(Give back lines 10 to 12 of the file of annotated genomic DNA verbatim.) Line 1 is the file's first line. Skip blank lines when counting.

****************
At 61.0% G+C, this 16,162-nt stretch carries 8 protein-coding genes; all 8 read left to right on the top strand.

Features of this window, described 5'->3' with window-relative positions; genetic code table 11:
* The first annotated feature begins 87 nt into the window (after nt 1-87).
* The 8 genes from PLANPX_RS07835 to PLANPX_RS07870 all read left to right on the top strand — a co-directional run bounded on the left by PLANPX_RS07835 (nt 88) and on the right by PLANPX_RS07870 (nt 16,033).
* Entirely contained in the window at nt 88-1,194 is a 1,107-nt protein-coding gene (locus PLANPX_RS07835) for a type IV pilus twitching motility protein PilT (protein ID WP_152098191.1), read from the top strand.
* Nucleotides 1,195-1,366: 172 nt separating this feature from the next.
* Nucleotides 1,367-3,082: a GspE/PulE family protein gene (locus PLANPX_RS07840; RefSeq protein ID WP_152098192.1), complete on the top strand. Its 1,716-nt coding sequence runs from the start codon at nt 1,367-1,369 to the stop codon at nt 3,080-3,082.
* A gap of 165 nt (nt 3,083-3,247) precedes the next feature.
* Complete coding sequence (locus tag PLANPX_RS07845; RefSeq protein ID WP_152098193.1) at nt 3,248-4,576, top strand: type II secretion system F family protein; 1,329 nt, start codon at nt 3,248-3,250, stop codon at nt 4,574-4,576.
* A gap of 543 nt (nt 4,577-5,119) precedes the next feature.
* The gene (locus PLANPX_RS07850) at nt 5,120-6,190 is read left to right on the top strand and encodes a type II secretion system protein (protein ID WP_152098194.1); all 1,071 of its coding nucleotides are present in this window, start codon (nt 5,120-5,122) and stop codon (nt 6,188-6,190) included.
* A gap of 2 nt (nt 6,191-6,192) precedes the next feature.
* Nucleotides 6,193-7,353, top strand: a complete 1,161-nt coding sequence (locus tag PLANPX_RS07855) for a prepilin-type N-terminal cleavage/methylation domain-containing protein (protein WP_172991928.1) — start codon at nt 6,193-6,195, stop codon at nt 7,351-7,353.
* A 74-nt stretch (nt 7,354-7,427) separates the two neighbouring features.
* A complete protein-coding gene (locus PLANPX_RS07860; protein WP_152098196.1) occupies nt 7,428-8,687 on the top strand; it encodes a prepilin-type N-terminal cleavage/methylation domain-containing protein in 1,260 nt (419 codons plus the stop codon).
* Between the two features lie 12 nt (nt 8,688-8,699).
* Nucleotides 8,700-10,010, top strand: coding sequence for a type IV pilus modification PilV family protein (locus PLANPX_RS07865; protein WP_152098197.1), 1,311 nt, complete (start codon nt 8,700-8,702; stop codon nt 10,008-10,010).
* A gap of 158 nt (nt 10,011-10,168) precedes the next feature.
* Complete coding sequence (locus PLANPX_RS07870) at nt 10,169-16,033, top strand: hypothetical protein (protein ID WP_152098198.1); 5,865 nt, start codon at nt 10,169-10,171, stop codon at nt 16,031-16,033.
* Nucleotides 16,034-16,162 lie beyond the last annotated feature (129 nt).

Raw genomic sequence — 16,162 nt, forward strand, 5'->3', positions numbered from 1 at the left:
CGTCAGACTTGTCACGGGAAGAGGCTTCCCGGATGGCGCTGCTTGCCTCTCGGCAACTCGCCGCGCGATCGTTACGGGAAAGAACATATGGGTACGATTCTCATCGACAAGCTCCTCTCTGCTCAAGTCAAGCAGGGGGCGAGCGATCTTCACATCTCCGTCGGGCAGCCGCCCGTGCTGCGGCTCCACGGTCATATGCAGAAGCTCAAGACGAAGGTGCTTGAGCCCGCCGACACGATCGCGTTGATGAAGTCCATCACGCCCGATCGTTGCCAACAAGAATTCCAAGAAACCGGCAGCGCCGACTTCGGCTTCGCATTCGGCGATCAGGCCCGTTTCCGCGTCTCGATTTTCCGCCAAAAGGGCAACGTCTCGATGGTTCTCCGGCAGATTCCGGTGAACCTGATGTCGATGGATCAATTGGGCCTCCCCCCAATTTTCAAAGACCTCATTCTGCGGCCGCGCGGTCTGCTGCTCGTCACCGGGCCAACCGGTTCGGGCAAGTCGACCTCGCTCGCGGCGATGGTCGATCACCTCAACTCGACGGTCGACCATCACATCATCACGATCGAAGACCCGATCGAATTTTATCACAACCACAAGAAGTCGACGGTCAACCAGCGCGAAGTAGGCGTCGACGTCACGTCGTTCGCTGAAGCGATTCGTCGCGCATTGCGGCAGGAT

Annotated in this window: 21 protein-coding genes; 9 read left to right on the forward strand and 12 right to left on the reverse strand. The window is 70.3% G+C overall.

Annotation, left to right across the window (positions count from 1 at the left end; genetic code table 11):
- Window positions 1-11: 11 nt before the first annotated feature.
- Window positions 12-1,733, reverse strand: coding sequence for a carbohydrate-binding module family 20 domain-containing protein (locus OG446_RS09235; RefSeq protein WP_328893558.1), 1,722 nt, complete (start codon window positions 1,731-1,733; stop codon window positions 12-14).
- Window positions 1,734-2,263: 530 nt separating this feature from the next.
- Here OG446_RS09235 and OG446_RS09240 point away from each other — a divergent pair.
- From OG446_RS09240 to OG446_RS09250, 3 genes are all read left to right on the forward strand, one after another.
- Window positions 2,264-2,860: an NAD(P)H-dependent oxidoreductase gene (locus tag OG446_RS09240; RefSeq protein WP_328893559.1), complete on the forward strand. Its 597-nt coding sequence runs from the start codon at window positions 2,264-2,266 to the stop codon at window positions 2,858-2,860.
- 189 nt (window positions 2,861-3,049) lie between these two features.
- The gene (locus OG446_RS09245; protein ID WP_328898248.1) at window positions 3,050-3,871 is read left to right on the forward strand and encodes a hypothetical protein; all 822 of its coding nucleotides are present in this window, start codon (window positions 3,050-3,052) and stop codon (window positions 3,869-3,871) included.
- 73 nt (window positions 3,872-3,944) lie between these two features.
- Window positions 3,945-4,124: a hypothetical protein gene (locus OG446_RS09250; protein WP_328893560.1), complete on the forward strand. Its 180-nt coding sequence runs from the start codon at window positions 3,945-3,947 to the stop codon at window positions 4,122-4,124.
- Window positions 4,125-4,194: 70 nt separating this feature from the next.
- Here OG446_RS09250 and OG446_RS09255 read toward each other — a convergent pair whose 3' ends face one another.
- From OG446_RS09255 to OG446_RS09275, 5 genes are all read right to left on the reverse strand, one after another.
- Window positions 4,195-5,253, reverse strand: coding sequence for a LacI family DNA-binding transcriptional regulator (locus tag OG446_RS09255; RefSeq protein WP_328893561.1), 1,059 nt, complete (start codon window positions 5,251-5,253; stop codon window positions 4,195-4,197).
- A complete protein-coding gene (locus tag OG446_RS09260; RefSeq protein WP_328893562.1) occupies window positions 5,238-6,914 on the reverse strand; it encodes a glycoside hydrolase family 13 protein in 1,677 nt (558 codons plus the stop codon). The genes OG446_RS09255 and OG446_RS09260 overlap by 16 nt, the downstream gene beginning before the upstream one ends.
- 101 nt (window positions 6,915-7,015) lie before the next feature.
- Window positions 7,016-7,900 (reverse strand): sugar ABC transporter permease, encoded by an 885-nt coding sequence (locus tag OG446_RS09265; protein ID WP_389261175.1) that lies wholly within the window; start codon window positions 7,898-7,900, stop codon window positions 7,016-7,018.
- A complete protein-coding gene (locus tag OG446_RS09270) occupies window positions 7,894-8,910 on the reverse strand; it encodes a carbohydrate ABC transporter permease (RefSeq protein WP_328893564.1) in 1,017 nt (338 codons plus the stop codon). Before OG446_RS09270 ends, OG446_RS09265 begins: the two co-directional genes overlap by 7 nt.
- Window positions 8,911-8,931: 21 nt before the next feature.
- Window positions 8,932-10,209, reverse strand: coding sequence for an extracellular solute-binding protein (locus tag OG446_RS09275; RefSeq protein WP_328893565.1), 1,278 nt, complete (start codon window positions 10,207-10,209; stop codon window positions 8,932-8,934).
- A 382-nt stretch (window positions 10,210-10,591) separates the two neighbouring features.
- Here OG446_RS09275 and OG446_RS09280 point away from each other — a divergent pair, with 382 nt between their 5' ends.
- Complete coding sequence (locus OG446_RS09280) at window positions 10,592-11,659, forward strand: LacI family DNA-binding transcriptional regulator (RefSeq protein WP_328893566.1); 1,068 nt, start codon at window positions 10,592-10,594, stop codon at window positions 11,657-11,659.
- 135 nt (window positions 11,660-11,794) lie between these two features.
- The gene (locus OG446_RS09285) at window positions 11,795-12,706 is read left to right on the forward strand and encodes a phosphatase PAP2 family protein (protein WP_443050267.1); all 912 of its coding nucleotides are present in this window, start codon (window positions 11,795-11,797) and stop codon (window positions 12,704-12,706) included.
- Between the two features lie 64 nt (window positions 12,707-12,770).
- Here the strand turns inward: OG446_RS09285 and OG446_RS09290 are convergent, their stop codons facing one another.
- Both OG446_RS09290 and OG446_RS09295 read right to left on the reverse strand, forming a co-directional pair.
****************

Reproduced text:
* A gap of 543 nt (nt 4,577-5,119) precedes the next feature.
* The gene (locus PLANPX_RS07850) at nt 5,120-6,190 is read left to right on the top strand and encodes a type II secretion system protein (protein ID WP_152098194.1); all 1,071 of its coding nucleotides are present in this window, start codon (nt 5,120-5,122) and stop codon (nt 6,188-6,190) included.
* A gap of 2 nt (nt 6,191-6,192) precedes the next feature.